A prominent sign on Route 66 in the nearby town of Azusa displays a message that is by no means unique to Azusa, but which might be seen in any of a number of cities not only in Southern California, but all over the country (indeed, some of my "Bible Belt" friends, who have formed their own opinions of what Southern California is like on the basis of what they see on television, might be surprised to learn just how common such a sight is around here!): "Attend The Church of Your Choice." This particular sign then proceeds to to offer a dozen-and-a-half options representing a range of denominational options within the broad Christian tradition.
There's quite a bit about signs like this that I appreciate. I appreciate the ecumenism that such a sign represents. Rather than encouraging particular denominations (be they Roman Catholic, or Southern Baptist, or Presbyterian, or whatever) to see themselves as holding exclusive claims to "truth," this kind of sign encourages Christians to think of each other as part of a family of equals. Likewise, I'm a fan of encouraging people to make their own "choices" about where to worship, and feel that this sign provides that kind of encouragement in a low-pressure, guilt-free way.
I do have a few concerns, however. The first and most obvious one is the lack of non-Christian faiths represented on this kind of board. Far from being encouraged to attend a Christian church (much less become a Christian), I imagine that a person of Jewish or Muslim background would look at this kind of sign as kind of Christian "imperialism," whereby Christians assume that they are the only people that matter. My evangelical impulse is bothered by this potential problem, but I don't pretend to know how to fix it, nor would I suggest that including a more diverse set of worship gatherings would necessarily solve the problem. Indeed, I'm sure it would just raise evangelical questions of its own.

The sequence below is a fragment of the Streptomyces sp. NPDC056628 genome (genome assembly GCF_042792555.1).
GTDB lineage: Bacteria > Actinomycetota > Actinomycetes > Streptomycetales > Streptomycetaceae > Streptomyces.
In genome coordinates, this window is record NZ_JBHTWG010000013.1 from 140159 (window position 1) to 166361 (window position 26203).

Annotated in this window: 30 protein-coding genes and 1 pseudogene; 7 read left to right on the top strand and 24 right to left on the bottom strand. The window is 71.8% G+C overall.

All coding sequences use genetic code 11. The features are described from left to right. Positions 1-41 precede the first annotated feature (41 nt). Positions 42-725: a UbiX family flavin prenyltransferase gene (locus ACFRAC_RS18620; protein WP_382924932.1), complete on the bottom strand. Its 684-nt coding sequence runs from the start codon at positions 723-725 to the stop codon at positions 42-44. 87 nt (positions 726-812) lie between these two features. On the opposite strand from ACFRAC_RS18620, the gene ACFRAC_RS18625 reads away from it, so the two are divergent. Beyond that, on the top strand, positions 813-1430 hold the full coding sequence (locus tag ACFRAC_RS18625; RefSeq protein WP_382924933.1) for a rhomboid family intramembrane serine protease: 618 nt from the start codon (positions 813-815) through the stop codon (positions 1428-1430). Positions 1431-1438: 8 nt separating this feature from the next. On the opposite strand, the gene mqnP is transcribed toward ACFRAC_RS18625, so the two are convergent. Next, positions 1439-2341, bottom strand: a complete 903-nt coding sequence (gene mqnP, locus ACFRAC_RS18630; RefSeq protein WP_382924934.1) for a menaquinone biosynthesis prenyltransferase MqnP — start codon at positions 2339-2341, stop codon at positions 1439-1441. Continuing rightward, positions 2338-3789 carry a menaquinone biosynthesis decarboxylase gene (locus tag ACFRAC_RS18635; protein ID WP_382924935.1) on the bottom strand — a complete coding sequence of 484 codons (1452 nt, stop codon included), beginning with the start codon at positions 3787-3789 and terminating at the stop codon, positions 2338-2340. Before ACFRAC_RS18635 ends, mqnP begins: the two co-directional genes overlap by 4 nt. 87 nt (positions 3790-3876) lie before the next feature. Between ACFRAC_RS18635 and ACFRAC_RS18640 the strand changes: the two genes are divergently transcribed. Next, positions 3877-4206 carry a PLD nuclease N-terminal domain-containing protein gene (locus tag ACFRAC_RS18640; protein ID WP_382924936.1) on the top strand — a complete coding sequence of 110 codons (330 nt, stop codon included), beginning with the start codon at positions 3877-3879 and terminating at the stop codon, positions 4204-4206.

The idea of "choice" in worship also raises a few questions for me. There seems to be a hyper-individualism at work in American society (perhaps especially in Southern California!) that tells people "if you don't like your current church, just go to another one!" I'm sure that I've been guilty of this, myself. On the one hand, I don't think that a person should just go to the closest church to where they live (or even necessarily the closest church within that person's denomination), nor that a person should just "put up with" any amount of dysfunction within a congregation. On the other hand, I think that it's important to recognize that any church, being a gathering of human beings, is going to reflect in some way or another the broken nature of humanity. There is no such thing as a perfect church, and I can't help but wish that more people were committed to seeing their local congregations through periods of difficulty. Or, to put it another way (and to paraphrase a former president's famous words), I wish more people would "ask not what their church can do for them, but ask what they can do for their church."
I do find myself wondering about what attendance is like at the churches mentioned on this sign. Whatever its intentions originally were (and I suspect that this sign dates back quite a few decades!), do people attend these churches on the basis of having been made aware of them by their mention on the sign? Does the sign encourage newcomers to attend, when they first arrive in town? (And how many "newcomers" come to Azusa these days?) When new members come to one of these churches, do they come from one of the other churches on the sign, or are they truly new to church attendance in the first place? I fear that quite a bit of new church membership comes at the expense of church losses somewhere else, rather than representing any true growth.
None of this is to say that I don't think that this sign should be here. I'm glad to see this kind of open expression of Christian involvement in a community. But it's also a reminder of the fact that this world is not as it should be....